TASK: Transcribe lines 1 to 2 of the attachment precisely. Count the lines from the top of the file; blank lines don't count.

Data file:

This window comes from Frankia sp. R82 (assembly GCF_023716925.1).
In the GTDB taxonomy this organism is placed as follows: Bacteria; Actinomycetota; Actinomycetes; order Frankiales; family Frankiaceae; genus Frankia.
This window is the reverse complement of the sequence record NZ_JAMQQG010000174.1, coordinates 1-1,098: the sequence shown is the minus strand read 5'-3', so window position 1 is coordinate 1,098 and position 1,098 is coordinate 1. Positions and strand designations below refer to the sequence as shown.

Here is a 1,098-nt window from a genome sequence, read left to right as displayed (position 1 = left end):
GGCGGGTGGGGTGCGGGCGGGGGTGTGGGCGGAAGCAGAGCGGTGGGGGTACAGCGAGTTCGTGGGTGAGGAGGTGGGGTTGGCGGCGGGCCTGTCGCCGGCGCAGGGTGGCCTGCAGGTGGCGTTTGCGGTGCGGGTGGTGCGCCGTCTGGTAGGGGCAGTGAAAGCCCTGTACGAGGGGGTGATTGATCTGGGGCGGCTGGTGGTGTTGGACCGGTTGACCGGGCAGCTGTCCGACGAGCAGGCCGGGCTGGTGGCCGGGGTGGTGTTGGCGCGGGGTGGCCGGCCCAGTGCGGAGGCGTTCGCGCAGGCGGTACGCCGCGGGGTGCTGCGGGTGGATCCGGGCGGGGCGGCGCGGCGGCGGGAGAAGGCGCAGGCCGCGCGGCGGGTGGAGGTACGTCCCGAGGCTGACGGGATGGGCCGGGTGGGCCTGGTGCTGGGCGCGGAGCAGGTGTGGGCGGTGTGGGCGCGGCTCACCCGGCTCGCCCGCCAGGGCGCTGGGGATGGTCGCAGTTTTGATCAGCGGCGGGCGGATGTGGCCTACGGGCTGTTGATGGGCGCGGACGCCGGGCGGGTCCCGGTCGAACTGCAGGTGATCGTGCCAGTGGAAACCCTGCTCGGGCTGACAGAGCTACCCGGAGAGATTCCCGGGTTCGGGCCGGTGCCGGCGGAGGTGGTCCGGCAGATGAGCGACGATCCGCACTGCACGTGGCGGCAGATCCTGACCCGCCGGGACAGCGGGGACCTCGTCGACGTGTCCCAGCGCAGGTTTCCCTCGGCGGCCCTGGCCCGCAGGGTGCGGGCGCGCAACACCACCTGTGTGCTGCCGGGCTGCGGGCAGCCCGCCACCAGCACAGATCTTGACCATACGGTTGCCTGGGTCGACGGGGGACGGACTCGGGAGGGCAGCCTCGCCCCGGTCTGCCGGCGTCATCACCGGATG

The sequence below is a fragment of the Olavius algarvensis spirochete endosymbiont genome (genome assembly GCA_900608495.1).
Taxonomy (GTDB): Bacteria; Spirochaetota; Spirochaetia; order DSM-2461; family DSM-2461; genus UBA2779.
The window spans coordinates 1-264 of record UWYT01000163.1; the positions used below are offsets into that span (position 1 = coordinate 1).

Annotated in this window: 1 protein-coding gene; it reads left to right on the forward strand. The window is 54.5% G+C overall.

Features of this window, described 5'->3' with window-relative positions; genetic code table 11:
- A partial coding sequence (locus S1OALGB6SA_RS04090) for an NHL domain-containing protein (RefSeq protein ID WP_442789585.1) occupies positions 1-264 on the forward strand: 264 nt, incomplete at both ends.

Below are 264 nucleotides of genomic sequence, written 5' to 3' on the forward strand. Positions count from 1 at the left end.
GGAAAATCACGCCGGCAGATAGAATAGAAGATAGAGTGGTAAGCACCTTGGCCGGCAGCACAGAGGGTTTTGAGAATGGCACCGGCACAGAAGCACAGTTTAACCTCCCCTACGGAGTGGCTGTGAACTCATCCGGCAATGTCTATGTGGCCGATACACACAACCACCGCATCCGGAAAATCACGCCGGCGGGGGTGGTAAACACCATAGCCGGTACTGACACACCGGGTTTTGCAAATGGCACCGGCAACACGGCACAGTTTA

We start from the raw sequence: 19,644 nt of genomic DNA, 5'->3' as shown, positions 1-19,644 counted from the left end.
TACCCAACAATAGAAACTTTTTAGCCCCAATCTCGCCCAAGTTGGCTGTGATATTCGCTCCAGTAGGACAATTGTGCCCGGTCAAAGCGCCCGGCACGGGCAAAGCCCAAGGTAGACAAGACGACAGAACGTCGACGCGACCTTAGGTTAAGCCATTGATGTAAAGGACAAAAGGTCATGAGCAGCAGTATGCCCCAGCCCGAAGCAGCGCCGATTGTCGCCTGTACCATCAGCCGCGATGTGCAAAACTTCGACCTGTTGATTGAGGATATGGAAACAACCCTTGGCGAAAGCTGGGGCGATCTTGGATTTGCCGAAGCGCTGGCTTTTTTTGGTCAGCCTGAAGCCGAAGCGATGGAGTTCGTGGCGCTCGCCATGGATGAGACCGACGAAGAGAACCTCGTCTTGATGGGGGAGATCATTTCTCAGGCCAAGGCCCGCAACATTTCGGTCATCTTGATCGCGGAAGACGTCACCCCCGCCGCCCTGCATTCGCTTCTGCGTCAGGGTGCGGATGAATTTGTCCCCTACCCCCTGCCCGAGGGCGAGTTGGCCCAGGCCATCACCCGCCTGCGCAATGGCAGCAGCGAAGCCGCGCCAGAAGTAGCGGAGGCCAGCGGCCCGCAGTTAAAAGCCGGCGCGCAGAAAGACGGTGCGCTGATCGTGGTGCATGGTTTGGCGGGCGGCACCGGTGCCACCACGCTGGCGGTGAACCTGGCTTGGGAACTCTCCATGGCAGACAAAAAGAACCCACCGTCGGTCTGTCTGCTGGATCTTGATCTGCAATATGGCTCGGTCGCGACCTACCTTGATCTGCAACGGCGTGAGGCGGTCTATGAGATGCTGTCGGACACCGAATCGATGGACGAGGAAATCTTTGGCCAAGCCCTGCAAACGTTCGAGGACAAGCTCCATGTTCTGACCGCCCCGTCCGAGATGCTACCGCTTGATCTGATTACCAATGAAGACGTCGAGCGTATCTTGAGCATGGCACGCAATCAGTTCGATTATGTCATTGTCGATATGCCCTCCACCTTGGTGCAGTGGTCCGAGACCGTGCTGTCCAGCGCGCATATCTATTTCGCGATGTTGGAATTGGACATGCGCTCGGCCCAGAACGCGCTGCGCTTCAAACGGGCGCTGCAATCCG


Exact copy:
This window comes from Frankia sp. R82 (assembly GCF_023716925.1).
In the GTDB taxonomy this organism is placed as follows: Bacteria; Actinomycetota; Actinomycetes; order Frankiales; family Frankiaceae; genus Frankia.